Seigado Tin Guinomi Sake Cup

JPY ¥20,800

Only 2 pieces in stock!

This tin Guinomi sake cup is made by Seigado, which has a workshop in Niigata Prefecture. The company mainly produces sake carafes and cups with a form that fits comfortably in the hand and a luster and strength that can only be achieved by forging and beating repeatedly.

It is produced using a technique called "Tsuiki'', in which craftsmen hammer metal plates one by one to create shapes and patterns. The shape of the rim is slightly wavy, rather than flat, to convey the charm of handmade. The reflection of the patterns shines through, making it a beautiful product.

Tin was prized as a material suitable for storing water and other things because of its ability to purify what is put inside it. It is also suitable for enjoying the taste of alcohol itself since it does not retain any odor.

Due to its high thermal conductivity, it should be used for warm sake, not extra hot one. The moderate weight of this Guinomi is comfortable and allows you to enjoy a good sake slowly.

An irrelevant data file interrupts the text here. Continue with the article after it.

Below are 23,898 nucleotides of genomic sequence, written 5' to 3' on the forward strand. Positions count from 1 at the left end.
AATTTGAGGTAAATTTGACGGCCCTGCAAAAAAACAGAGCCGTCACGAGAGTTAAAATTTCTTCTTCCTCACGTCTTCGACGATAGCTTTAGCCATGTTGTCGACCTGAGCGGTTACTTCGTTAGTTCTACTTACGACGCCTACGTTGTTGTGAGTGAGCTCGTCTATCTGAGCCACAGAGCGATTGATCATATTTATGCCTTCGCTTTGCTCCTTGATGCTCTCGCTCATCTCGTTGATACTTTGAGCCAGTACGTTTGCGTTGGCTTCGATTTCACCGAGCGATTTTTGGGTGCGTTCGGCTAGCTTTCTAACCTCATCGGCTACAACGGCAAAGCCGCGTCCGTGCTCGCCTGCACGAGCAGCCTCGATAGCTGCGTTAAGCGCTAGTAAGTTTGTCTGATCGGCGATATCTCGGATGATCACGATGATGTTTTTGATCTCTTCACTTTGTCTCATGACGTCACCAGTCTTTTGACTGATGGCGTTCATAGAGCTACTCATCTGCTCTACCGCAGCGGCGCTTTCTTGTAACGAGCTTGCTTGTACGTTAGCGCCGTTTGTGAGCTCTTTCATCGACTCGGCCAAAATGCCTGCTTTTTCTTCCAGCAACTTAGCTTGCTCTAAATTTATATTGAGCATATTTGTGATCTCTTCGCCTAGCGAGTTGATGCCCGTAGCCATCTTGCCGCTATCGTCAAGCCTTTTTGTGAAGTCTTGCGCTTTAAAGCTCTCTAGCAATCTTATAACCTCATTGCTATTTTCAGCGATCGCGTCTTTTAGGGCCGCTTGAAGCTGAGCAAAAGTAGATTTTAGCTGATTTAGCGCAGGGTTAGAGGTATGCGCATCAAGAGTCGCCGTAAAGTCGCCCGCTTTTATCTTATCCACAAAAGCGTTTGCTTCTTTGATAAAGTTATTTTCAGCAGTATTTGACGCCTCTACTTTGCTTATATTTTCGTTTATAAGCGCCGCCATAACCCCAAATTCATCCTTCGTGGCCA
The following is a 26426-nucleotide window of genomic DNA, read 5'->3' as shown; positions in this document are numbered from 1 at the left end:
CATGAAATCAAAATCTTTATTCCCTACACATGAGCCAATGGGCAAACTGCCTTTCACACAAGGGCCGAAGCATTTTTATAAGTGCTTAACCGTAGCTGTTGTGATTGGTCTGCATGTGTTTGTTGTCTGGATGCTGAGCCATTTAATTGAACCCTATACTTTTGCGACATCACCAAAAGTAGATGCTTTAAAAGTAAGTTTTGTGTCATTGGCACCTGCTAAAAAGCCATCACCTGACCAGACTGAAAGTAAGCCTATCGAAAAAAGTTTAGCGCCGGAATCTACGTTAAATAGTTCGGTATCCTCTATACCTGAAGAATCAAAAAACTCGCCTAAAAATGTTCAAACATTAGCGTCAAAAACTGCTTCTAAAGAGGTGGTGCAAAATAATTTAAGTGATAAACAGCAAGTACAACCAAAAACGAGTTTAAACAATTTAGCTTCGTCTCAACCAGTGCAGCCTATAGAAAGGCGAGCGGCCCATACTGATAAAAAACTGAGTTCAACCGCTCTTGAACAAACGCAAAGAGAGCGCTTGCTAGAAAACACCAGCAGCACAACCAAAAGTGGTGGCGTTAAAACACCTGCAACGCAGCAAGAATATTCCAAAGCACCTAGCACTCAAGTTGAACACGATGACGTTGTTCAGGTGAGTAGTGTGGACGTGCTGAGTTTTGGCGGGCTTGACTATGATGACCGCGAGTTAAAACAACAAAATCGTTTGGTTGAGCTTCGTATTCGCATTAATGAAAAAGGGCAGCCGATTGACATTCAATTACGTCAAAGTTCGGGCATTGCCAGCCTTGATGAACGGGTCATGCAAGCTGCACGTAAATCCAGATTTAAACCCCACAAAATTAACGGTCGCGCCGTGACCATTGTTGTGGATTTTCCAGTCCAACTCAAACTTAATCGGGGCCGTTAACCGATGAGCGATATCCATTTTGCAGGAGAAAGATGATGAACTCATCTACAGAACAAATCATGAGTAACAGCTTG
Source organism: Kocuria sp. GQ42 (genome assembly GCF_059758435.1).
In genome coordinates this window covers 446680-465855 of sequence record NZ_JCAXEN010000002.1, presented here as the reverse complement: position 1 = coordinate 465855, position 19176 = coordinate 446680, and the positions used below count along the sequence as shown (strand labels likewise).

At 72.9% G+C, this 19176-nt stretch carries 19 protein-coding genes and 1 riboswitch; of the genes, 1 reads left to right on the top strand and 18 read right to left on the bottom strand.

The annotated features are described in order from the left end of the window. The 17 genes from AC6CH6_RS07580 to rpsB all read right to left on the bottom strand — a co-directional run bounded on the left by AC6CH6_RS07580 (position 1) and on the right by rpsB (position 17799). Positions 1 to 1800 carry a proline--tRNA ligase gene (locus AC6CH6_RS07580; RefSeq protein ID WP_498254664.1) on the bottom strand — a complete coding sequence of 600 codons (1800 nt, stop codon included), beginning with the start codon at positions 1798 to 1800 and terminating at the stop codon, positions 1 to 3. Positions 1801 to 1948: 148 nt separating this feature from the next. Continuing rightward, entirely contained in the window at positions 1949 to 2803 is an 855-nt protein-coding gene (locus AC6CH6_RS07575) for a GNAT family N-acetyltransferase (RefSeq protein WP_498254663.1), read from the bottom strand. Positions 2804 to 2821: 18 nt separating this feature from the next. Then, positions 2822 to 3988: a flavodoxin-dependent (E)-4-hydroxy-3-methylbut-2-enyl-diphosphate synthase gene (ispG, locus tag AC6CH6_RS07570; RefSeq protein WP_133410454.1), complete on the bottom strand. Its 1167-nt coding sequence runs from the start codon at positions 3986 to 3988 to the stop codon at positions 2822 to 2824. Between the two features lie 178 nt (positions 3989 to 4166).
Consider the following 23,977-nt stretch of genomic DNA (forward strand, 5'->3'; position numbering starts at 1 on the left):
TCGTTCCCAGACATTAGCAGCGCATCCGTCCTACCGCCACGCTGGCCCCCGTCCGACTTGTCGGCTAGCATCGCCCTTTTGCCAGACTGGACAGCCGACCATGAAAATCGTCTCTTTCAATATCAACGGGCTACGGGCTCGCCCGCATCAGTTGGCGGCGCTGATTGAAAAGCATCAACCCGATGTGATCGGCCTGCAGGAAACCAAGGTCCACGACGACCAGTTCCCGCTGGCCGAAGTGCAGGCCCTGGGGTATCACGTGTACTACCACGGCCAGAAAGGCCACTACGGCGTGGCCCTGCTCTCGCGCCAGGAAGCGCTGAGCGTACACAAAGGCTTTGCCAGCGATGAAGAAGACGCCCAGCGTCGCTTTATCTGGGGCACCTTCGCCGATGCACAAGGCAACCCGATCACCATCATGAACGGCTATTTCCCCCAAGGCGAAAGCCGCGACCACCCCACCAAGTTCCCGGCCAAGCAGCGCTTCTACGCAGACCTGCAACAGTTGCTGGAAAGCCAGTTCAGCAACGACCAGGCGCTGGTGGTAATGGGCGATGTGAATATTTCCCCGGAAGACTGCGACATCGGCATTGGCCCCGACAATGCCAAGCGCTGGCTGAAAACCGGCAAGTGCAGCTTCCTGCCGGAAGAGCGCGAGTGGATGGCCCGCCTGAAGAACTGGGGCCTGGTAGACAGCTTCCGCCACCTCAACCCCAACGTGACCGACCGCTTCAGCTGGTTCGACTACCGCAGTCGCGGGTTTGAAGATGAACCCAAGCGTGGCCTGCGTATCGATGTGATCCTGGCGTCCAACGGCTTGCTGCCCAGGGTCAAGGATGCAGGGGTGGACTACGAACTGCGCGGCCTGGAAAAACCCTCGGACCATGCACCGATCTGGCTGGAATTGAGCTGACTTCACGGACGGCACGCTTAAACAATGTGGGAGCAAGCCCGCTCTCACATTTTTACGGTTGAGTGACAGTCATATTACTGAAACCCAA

• Dimension: D6cm(2.4in) x H4cm(1.6in)
  • Capacity: 50ml (1.7oz)
  • Material: Tin
  • Origin: Made in Japan
  • Brand: Seigado


Seigado has a workshop at the foot of Mt. Yahiko in Niigata Prefecture, where high quality copper was discovered about 300 years ago and "Tsuiki'', the technique of hammering copperware has developed since then. "Tsuiki'' is a metalworking technique that is derived from the words 'hammer' and 'raise', so this process literally means hammering and embossing copperware products. The traces of the hammering, the process of making are left as beautiful patterns on the products. There's a saying in Japan that things improve with good use, and Seigado's products have a charm that naturally makes us want to take good care of them. 

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In Japan, gold, silver, copper, tin, and iron are called "Gokin (five metals)" and have been used as materials for metalworking since ancient times. Each metal has a different luster, workability, strength, thermal conductivity, heat retention, moisture resistance, corrosion resistance, etc., and techniques to utilize these characteristics have developed in various regions.From daily necessities such as pots, kettles, and accessories to works of art that represent the times such as tea ceremony utensils, Japanese swords, and Buddhist bells, a wide variety of metalwork has been produced in each era.

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